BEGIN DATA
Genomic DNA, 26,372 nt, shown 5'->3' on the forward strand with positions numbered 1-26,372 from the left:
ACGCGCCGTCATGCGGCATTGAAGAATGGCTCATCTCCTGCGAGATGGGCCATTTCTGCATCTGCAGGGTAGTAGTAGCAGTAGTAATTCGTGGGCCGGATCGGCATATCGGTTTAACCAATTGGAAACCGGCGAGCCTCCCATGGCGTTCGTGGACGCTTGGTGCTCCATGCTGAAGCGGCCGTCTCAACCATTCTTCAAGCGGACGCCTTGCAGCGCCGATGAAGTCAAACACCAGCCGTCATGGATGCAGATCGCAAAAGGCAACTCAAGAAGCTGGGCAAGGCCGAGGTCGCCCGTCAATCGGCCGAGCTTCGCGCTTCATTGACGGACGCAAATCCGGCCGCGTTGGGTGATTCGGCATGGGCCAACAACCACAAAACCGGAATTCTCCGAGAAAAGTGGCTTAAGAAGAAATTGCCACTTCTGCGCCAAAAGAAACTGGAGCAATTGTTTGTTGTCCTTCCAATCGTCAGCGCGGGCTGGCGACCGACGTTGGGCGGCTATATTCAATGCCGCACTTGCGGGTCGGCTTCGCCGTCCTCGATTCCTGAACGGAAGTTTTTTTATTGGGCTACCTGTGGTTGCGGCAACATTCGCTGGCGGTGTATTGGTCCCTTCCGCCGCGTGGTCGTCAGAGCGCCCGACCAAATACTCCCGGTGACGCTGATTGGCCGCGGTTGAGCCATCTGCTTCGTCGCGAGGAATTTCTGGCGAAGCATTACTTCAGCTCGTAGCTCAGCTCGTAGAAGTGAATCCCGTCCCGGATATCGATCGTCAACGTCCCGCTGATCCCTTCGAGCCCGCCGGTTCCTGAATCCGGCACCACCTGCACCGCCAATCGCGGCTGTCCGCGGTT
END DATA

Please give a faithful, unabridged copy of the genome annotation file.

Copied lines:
Genomic DNA, 26,372 nt, shown 5'->3' on the forward strand with positions numbered 1-26,372 from the left:
ACGCGCCGTCATGCGGCATTGAAGAATGGCTCATCTCCTGCGAGATGGGCCATTTCTGCATCTGCAGGGTAGTAGTAGCAGTAGTAATTCGTGGGCCGGATCGGCATATCGGTTTAACCAATTGGAAACCGGCGAGCCTCCCATGGCGTTCGTGGACGCTTGGTGCTCCATGCTGAAGCGGCCGTCTCAACCATTCTTCAAGCGGACGCCTTGCAGCGCCGATGAAGTCAAACACCAGCCGTCATGGATGCAGATCGCAAAAGGCAACTCAAGAAGCTGGGCAAGGCCGAGGTCGCCCGTCAATCGGCCGAGCTTCGCGCTTCATTGACGGACGCAAATCCGGCCGCGTTGGGTGATTCGGCATGGGCCAACAACCACAAAACCGGAATTCTCCGAGAAAAGTGGCTTAAGAAGAAATTGCCACTTCTGCGCCAAAAGAAACTGGAGCAATTGTTTGTTGTCCTTCCAATCGTCAGCGCGGGCTGGCGACCGACGTTGGGCGGCTATATTCAATGCCGCACTTGCGGGTCGGCTTCGCCGTCCTCGATTCCTGAACGGAAGTTTTTTTATTGGGCTACCTGTGGTTGCGGCAACATTCGCTGGCGGTGTATTGGTCCCTTCCGCCGCGTGGTCGTCAGAGCGCCCGACCAAATACTCCCGGTGACGCTGATTGGCCGCGGTTGAGCCATCTGCTTCGTCGCGAGGAATTTCTGGCGAAGCATTACTTCAGCTCGTAGCTCAGCTCGTAGAAGTGAATCCCGTCCCGGATATCGATCGTCAACGTCCCGCTGATCCCTTCGAGCCCGCCGGTTCCTGAATCCGGCACCACCTGCACCGCCAATCGCGGCTGTCCGCGGTT